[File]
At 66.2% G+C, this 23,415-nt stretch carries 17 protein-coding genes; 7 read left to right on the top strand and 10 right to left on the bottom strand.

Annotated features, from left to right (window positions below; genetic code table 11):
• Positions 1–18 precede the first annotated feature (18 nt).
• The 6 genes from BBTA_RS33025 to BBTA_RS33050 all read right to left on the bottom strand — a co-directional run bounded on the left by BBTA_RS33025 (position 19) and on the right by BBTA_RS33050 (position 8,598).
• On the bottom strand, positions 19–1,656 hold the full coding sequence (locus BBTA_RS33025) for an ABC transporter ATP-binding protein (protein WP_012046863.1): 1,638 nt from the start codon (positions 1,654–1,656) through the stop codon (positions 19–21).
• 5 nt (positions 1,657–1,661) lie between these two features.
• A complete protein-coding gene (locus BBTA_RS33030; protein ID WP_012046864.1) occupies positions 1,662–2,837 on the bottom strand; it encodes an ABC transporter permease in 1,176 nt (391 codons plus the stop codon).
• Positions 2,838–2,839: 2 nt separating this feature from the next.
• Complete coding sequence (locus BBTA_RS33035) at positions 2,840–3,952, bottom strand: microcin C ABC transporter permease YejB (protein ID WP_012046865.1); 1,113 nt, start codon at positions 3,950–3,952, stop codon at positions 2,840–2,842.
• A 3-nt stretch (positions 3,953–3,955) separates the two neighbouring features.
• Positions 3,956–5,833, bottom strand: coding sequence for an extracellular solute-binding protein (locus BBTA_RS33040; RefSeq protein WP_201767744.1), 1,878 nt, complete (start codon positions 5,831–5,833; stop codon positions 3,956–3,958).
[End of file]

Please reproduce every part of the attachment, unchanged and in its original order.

At 66.2% G+C, this 23,415-nt stretch carries 17 protein-coding genes; 7 read left to right on the top strand and 10 right to left on the bottom strand.

Annotated features, from left to right (window positions below; genetic code table 11):
• Positions 1–18 precede the first annotated feature (18 nt).
• The 6 genes from BBTA_RS33025 to BBTA_RS33050 all read right to left on the bottom strand — a co-directional run bounded on the left by BBTA_RS33025 (position 19) and on the right by BBTA_RS33050 (position 8,598).
• On the bottom strand, positions 19–1,656 hold the full coding sequence (locus BBTA_RS33025) for an ABC transporter ATP-binding protein (protein WP_012046863.1): 1,638 nt from the start codon (positions 1,654–1,656) through the stop codon (positions 19–21).
• 5 nt (positions 1,657–1,661) lie between these two features.
• A complete protein-coding gene (locus BBTA_RS33030; protein ID WP_012046864.1) occupies positions 1,662–2,837 on the bottom strand; it encodes an ABC transporter permease in 1,176 nt (391 codons plus the stop codon).
• Positions 2,838–2,839: 2 nt separating this feature from the next.
• Complete coding sequence (locus BBTA_RS33035) at positions 2,840–3,952, bottom strand: microcin C ABC transporter permease YejB (protein ID WP_012046865.1); 1,113 nt, start codon at positions 3,950–3,952, stop codon at positions 2,840–2,842.
• A 3-nt stretch (positions 3,953–3,955) separates the two neighbouring features.
• Positions 3,956–5,833, bottom strand: coding sequence for an extracellular solute-binding protein (locus BBTA_RS33040; RefSeq protein WP_201767744.1), 1,878 nt, complete (start codon positions 5,831–5,833; stop codon positions 3,956–3,958).